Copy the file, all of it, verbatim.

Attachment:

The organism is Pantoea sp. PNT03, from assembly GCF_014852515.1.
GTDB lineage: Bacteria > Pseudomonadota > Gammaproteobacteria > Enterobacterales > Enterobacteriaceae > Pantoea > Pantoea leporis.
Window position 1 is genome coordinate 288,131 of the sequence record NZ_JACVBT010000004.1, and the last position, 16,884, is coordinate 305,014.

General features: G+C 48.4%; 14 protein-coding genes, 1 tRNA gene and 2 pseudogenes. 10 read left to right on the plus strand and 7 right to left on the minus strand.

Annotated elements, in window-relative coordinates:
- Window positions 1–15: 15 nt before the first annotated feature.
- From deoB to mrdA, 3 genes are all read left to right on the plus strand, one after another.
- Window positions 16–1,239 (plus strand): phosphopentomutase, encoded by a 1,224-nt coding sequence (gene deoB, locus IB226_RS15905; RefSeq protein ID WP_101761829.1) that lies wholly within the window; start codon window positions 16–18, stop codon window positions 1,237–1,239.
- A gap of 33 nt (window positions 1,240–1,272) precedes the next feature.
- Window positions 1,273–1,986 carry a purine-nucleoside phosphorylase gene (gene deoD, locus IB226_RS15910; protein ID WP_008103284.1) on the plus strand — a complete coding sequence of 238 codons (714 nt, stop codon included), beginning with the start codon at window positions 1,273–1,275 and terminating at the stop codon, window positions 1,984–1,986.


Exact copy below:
The organism is Pantoea sp. PNT03, from assembly GCF_014852515.1.
GTDB lineage: Bacteria > Pseudomonadota > Gammaproteobacteria > Enterobacterales > Enterobacteriaceae > Pantoea > Pantoea leporis.
Window position 1 is genome coordinate 288,131 of the sequence record NZ_JACVBT010000004.1, and the last position, 16,884, is coordinate 305,014.

General features: G+C 48.4%; 14 protein-coding genes, 1 tRNA gene and 2 pseudogenes. 10 read left to right on the plus strand and 7 right to left on the minus strand.

Annotated elements, in window-relative coordinates:
- Window positions 1–15: 15 nt before the first annotated feature.
- From deoB to mrdA, 3 genes are all read left to right on the plus strand, one after another.
- Window positions 16–1,239 (plus strand): phosphopentomutase, encoded by a 1,224-nt coding sequence (gene deoB, locus IB226_RS15905; RefSeq protein ID WP_101761829.1) that lies wholly within the window; start codon window positions 16–18, stop codon window positions 1,237–1,239.
- A gap of 33 nt (window positions 1,240–1,272) precedes the next feature.
- Window positions 1,273–1,986 carry a purine-nucleoside phosphorylase gene (gene deoD, locus IB226_RS15910; protein ID WP_008103284.1) on the plus strand — a complete coding sequence of 238 codons (714 nt, stop codon included), beginning with the start codon at window positions 1,273–1,275 and terminating at the stop codon, window positions 1,984–1,986.